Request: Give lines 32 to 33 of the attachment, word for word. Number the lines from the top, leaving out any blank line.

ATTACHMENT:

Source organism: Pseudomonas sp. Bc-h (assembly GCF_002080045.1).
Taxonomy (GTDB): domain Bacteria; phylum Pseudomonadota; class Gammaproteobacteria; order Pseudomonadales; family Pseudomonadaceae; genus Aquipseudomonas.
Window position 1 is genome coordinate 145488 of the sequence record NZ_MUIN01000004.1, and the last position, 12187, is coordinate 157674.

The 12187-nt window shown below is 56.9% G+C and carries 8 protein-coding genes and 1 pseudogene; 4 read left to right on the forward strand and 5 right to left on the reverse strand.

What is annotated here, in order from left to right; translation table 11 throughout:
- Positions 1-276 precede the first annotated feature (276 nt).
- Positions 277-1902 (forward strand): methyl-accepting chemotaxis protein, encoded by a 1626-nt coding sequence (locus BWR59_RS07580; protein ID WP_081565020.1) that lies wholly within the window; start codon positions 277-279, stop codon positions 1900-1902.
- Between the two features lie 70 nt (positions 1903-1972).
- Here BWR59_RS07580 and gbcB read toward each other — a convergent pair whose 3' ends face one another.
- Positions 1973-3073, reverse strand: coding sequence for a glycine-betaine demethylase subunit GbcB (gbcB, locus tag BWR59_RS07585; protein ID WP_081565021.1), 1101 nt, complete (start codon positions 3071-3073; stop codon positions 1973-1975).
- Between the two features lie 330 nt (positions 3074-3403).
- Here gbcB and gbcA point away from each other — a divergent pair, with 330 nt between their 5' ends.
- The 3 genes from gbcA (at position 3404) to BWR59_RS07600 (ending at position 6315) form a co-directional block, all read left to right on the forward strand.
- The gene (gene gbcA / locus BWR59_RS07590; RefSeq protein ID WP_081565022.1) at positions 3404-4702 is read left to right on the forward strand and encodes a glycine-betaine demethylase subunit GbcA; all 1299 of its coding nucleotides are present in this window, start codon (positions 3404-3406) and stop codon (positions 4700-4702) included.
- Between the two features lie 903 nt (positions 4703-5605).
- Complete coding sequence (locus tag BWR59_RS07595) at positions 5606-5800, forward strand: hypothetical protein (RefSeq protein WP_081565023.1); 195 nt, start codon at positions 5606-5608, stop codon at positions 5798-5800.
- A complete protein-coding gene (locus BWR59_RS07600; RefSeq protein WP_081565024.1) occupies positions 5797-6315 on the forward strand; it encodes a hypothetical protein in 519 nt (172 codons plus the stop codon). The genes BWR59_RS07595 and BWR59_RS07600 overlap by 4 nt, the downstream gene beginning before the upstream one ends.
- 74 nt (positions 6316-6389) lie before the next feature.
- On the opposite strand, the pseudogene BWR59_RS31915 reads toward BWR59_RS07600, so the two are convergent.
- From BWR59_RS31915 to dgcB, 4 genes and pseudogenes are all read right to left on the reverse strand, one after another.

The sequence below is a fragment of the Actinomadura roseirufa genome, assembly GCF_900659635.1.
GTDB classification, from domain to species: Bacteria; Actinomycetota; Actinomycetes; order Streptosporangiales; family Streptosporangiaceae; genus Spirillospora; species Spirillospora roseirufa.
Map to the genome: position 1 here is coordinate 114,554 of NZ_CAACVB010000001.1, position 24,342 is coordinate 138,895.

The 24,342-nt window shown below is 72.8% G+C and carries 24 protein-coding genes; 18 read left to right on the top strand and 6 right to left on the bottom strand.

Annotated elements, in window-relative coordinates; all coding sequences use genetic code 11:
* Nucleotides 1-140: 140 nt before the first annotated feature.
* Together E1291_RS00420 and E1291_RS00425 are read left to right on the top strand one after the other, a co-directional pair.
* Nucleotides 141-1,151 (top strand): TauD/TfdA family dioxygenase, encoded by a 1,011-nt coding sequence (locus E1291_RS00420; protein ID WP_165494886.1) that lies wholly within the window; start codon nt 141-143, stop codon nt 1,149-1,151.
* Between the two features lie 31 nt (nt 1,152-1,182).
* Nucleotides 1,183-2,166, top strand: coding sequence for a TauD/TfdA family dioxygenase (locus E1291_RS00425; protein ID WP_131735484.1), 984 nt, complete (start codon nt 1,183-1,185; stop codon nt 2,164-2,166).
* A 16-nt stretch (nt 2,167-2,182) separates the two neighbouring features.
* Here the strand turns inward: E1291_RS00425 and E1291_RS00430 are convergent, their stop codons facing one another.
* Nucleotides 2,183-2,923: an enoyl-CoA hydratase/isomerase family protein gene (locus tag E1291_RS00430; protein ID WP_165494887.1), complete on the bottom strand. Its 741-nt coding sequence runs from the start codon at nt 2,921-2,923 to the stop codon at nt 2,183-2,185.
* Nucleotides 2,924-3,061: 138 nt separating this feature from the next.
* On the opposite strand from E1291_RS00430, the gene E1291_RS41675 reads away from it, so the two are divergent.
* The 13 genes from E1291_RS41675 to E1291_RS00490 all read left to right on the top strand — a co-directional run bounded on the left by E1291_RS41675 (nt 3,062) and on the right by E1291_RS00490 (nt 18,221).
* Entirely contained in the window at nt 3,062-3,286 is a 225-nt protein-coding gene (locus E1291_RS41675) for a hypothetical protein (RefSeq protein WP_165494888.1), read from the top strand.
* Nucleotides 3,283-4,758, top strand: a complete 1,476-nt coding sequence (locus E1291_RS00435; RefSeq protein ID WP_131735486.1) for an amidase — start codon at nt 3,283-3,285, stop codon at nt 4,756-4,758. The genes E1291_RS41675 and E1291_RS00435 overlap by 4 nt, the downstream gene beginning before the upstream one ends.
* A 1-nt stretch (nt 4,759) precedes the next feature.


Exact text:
* Here the strand turns inward: E1291_RS00425 and E1291_RS00430 are convergent, their stop codons facing one another.
* Nucleotides 2,183-2,923: an enoyl-CoA hydratase/isomerase family protein gene (locus tag E1291_RS00430; protein ID WP_165494887.1), complete on the bottom strand. Its 741-nt coding sequence runs from the start codon at nt 2,921-2,923 to the stop codon at nt 2,183-2,185.